It’s also important to understand that while the FAFSA is a federal form – essential to receiving any federal aid you might be entitled to (i.e. Pell grants or subsidized student loans), the primary reason you’ve filed this form is to generate an EFC and that value is used by colleges to determine what if any aid package to award. It’s their money and how they decide to provide aid had nothing to do with the government. This week some angry person called me claiming “I pay a ton in taxes” and somehow felt entitled to ask me how he could hide his money and receive more aid from FAFSA. FAFSA doesn’t award anything – it’s just a form – a form used to guide colleges in determining whether to give your student any money that ALUMNI and private investors have donated for this purpose.
— Apply for a FSA ID – this is requirement and necessary to be able to sign in and sign off on your actual FAFSA – An FSA ID is needed for both the student and the CUSTODIAL parent.https://fsaid.ed.gov/npas/index.htm <<<< Do SO ASAP
In addition, if you are a male within 6 months of your 18th birthday- please register for selective service- that is also a requirement to receive any federal aid. — FAFSA applications. When we are ready to begin, I strongly recommend you file one college at a time to preserve the privacy of where else you are applying. It also is essential to show only one college on your FAFSA if you’re an ED /EA applicant. Unlike the Common or Coalition apps where each college has no access to where you’ve applied- a batch FAFSA would show each college where you applied- and we don’t want that to occur. So we submit one college, wait 24 to 48 hours for confirmation and then proceed to “amend” the FAFSA – adding another college – one at a time until all are submitted. Time consuming- but that’s what I recommend. FAFSA has a “link/retrive to IRS” process- making this a fairly straightforward form for you to complete. The link is to your 2021 Federal 1040. If 2020 or 2021 or 2022 were difficult years — we have a process to providing that information to colleges. Other data you’ll need to have on hand include the amount of money in savings, checking, college (529 or state pre-pay) , & retirement funds for both the custodial parent and student. If you have any “complex” issues that don’t fit the questions or windfalls from house sale, one time bonus, inheritance, or other oddities- let’s talk before you enter large numbers that affect your EFC.https://studentaid.gov/h/apply-for-aid/fafsa <<<< The process to submit a FAFSA is here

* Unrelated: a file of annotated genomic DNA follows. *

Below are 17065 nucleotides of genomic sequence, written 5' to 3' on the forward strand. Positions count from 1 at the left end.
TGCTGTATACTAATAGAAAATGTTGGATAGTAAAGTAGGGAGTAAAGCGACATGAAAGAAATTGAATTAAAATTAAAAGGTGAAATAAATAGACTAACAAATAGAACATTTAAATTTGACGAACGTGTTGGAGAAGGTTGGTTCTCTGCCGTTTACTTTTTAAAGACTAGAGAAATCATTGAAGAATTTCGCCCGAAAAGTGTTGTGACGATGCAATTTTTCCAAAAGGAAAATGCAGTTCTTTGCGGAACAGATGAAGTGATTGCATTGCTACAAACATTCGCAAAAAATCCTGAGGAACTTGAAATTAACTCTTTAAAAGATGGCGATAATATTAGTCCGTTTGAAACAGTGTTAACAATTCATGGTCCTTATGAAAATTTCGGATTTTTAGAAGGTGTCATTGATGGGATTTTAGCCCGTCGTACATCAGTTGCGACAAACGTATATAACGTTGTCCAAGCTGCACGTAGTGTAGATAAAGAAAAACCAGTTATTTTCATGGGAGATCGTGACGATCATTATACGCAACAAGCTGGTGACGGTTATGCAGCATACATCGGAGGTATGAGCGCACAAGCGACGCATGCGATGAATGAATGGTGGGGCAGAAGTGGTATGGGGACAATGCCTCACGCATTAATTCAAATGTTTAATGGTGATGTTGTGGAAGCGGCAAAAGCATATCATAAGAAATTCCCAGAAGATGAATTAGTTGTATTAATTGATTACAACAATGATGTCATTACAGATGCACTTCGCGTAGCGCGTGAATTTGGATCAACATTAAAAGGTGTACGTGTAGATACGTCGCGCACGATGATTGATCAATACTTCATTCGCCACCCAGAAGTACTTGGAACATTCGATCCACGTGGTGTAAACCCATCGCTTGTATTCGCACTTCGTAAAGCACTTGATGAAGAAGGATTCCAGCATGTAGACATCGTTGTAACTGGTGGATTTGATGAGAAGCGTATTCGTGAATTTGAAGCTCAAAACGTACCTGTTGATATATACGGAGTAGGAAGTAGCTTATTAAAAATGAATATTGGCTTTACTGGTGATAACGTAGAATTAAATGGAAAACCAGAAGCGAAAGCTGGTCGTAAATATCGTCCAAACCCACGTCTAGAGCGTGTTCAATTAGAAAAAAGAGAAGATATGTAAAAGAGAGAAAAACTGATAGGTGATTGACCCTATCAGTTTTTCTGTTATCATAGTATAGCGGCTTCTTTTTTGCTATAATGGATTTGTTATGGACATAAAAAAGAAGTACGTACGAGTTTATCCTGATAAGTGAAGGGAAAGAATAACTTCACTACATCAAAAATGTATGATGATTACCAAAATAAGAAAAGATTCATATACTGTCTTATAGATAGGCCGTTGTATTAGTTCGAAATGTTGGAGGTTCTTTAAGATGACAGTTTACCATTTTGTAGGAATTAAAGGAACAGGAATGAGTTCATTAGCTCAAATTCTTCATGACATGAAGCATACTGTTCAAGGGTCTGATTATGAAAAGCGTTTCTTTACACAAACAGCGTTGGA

— Unusual — that means- income going up or down widely from 2019 2020 to 2021 – job loss, windfall gains/losses, With the pandemic, it’s very likely your family had a reduction in income or revneues in a business, potentially experienced extraordinary medical expenses, separation/divorce -all of this – including supporting family abroad in troubled communities- please let’s talk.
RULE OF THUMB_ divorced or separated families – the lower earning parent (and that includes the income of the remarried spouse) should be listed as the custodial parent. If necessary – update and amend the 2021tax form and school address to align. The gains to financial aid are significant and outweigh the puny tax deduction of one child. I can walk both parents through this discussion and maintain your privacy from your ex-spouse on financials.
Please stay tuned for my four part series coming next week on understanding how financial aid is calcualted, how to pay for college and how to find and apply for scholarships.
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Bonnie R. Rabin, Ph.D. Educational & College Admissions Consultant
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Bonnie R. Rabin, Ph.D. is the founder and principal educational consultant of College Career Consulting, LLC. She has over 30 years of experience as a university faculty member and shares her knowledge, professional resources and support with students who are ready to advance their lifelong educational and career journeys.